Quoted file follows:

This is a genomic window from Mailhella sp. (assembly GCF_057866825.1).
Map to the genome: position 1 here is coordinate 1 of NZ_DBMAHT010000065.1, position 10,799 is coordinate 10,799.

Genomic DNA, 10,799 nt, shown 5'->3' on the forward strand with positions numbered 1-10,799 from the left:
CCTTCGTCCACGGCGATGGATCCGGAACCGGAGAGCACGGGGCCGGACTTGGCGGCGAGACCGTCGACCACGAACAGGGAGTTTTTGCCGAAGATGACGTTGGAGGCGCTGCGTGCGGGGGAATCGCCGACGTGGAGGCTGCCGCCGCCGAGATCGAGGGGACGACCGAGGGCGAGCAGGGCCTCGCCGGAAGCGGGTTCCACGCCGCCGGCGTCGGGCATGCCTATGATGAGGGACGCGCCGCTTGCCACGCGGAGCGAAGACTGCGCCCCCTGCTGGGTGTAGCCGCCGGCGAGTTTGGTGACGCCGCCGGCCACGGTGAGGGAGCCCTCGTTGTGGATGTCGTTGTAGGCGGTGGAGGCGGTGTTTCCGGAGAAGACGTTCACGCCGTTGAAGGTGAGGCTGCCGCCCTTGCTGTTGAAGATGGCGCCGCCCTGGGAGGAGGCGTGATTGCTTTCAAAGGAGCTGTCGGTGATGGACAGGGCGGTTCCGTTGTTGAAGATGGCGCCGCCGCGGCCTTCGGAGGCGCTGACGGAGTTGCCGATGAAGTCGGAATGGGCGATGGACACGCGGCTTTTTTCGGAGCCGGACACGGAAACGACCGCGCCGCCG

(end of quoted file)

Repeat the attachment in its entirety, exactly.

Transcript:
This is a genomic window from Mailhella sp. (assembly GCF_057866825.1).
Map to the genome: position 1 here is coordinate 1 of NZ_DBMAHT010000065.1, position 10,799 is coordinate 10,799.

Genomic DNA, 10,799 nt, shown 5'->3' on the forward strand with positions numbered 1-10,799 from the left:
CCTTCGTCCACGGCGATGGATCCGGAACCGGAGAGCACGGGGCCGGACTTGGCGGCGAGACCGTCGACCACGAACAGGGAGTTTTTGCCGAAGATGACGTTGGAGGCGCTGCGTGCGGGGGAATCGCCGACGTGGAGGCTGCCGCCGCCGAGATCGAGGGGACGACCGAGGGCGAGCAGGGCCTCGCCGGAAGCGGGTTCCACGCCGCCGGCGTCGGGCATGCCTATGATGAGGGACGCGCCGCTTGCCACGCGGAGCGAAGACTGCGCCCCCTGCTGGGTGTAGCCGCCGGCGAGTTTGGTGACGCCGCCGGCCACGGTGAGGGAGCCCTCGTTGTGGATGTCGTTGTAGGCGGTGGAGGCGGTGTTTCCGGAGAAGACGTTCACGCCGTTGAAGGTGAGGCTGCCGCCCTTGCTGTTGAAGATGGCGCCGCCCTGGGAGGAGGCGTGATTGCTTTCAAAGGAGCTGTCGGTGATGGACAGGGCGGTTCCGTTGTTGAAGATGGCGCCGCCGCGGCCTTCGGAGGCGCTGACGGAGTTGCCGATGAAGTCGGAATGGGCGATGGACACGCGGCTTTTTTCGGAGCCGGACACGGAAACGACCGCGCCGCCG